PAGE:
For years now, I have been fretting about empathy. Of course, I have faith in its power, but, like many in my generation, I rebel against orthodox pieties, especially those that try to control and regiment affect. Which is why, I put my foot down after watching an advertisement that opportunistically recruited empathy to sell Lexus’s luxury LS 500 vehicle. I have struck the term from my vocabulary.
“We’re all different,” Emmanuel Acho (the caption describes him as an athlete, author, and speaker) intones from the driver’s seat of his Lexus. “But once we get past our differences, that’s when we find empathy. Because everything great is birthed through discomfort. . . . Because real empathy knows no difference, no age, no color, no gender. Real empathy says, hey, I see you, I feel you, I hear you. . . . I understand you.” Never mind the irony of touting the benefits of discomfort from a luxury vehicle. What really captured my attention in that ad was the mystified child, who hears Acho rehearsing his motivational speech while running by her.
Recall Hans Christian Andersen’s “The Emperor’s New Clothes,” which ends with a child speaking truth to power, revealing the hypocrisy of the adults watching the naked emperor parade down the streets in the exquisite “attire” woven by two swindlers. The child in the Lexus ad serves as a powerful reminder of how adults march to a cultural drumbeat that has become an empty slogan rather than an authentic sentiment. An empathetic adult would not have been so trapped in the world of commercial enterprise and self-promotion that he would ignore the child on the street in the rush to prepare his inspirational speech.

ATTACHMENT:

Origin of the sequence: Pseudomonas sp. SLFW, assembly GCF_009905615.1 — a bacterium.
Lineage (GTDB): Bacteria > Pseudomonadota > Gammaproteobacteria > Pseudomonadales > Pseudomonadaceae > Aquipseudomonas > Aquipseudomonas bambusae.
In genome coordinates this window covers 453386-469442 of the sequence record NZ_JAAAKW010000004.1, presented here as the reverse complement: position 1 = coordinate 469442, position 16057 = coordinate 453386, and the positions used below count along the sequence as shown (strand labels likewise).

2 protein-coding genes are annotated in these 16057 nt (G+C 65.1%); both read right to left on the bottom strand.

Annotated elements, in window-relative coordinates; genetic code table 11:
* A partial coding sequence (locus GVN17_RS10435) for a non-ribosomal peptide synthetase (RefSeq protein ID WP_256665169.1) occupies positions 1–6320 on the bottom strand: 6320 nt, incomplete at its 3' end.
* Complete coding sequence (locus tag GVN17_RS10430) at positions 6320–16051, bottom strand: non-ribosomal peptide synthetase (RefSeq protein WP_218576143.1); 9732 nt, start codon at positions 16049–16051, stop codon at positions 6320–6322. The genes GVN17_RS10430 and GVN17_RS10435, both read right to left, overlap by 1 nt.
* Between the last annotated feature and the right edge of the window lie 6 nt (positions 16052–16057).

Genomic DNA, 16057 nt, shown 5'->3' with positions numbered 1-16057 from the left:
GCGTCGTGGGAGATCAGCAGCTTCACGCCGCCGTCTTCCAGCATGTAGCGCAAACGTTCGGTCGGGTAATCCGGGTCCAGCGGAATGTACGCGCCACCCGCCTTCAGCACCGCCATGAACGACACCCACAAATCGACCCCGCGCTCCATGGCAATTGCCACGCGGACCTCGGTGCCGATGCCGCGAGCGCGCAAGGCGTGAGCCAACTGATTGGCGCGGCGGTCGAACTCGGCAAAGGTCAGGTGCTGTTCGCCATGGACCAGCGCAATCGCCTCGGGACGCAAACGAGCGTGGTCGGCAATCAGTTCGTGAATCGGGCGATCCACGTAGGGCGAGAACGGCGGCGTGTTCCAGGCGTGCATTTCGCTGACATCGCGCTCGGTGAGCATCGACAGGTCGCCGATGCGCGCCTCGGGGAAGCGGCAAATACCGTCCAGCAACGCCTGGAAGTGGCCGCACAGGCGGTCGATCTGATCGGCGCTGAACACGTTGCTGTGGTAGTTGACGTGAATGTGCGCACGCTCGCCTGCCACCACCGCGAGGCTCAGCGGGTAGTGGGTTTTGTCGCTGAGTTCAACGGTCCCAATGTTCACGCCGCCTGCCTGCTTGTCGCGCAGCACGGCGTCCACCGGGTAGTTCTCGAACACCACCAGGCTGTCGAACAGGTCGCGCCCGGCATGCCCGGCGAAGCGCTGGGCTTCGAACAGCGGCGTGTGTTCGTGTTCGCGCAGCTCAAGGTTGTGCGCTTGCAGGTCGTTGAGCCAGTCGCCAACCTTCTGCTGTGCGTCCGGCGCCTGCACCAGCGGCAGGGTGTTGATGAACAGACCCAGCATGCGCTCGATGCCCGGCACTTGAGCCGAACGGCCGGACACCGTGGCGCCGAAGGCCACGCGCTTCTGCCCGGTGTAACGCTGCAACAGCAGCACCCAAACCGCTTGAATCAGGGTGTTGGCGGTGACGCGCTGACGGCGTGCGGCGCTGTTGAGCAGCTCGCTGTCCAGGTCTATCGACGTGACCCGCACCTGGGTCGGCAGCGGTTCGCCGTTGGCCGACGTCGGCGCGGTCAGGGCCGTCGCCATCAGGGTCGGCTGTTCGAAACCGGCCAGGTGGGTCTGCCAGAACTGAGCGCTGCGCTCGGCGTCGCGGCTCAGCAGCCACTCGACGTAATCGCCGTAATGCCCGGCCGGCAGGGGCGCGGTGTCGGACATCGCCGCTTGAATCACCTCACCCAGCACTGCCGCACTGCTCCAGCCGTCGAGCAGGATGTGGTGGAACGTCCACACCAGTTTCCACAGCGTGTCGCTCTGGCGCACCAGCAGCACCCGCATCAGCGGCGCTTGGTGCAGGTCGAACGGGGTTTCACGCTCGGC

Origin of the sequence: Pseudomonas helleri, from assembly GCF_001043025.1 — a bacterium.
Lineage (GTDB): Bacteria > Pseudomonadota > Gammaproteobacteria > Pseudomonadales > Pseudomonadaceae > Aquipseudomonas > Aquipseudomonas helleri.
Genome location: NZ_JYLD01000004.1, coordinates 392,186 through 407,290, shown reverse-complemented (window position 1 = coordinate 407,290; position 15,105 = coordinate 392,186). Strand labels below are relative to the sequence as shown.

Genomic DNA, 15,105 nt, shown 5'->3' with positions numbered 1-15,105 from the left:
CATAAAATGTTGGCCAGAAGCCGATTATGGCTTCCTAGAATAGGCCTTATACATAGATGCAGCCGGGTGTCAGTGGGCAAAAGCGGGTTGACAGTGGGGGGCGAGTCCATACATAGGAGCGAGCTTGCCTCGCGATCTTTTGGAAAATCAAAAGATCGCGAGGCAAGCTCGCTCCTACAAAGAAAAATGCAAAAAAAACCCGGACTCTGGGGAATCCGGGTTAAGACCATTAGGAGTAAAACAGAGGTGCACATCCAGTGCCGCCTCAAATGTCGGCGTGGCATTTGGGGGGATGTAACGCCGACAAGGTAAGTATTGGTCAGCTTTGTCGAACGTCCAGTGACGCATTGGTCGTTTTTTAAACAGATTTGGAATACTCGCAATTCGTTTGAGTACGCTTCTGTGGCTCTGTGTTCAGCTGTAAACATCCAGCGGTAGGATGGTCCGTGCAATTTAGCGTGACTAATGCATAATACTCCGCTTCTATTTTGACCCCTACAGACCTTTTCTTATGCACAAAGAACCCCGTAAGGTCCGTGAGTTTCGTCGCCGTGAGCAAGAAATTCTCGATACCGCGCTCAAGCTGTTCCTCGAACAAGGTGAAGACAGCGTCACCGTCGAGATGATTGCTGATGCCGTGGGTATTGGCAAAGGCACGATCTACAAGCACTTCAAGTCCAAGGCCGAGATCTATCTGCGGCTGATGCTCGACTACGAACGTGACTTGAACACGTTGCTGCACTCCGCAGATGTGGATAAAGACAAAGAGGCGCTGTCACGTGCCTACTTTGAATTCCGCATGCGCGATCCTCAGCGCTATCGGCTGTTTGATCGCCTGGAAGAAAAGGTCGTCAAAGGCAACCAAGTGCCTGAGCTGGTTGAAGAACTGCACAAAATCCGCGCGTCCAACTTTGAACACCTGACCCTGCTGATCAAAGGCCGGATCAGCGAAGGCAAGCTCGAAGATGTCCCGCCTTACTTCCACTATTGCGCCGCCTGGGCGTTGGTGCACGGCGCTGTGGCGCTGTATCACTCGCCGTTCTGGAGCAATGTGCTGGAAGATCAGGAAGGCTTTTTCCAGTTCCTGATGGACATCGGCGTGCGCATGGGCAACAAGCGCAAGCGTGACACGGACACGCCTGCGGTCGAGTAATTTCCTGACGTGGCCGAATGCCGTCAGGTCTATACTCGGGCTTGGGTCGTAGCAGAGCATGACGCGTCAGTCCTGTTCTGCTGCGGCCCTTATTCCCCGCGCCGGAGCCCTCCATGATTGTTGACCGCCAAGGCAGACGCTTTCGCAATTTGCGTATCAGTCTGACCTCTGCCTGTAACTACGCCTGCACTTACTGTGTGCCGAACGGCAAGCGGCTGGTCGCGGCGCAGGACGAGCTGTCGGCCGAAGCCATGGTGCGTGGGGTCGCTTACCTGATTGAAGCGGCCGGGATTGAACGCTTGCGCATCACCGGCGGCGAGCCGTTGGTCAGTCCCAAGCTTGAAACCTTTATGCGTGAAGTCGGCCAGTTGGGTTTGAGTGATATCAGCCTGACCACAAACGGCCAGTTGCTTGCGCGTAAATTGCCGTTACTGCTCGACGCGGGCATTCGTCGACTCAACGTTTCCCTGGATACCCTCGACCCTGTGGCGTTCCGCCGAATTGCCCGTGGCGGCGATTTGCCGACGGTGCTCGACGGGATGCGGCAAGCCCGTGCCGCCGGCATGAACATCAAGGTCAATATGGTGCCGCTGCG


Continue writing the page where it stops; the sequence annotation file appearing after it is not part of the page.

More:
It’s time to find new ways of expressing what it takes to cross the many cultural, linguistic, national, and geographic divides we live with today. For starters, sympathy, is a term that adds an ethical stance to the cognitive leap that it takes to designate our understanding of what others experience and feel. Sympathy, unlike empathy, includes a judgment that the “distress” felt by someone else is “bad,” as Martha Nussbaum tells us in The Upheavals of Thought.
Even better would be substitution of curiosity and care for empathy, a subject I take up in my new book, The Heroine with 1001 Faces. Once we exercise our human desire to know, almost a reflex in most of us, we can take a second step that moves toward alleviating the pain or misery we witness. All too often, feeling bad makes us feel all too good, and it’s only when we take make the move from affect to action that the world begins to change. Lexus has it right—time to move out of the empathy comfort zone and begin the harder job of caring for those around us.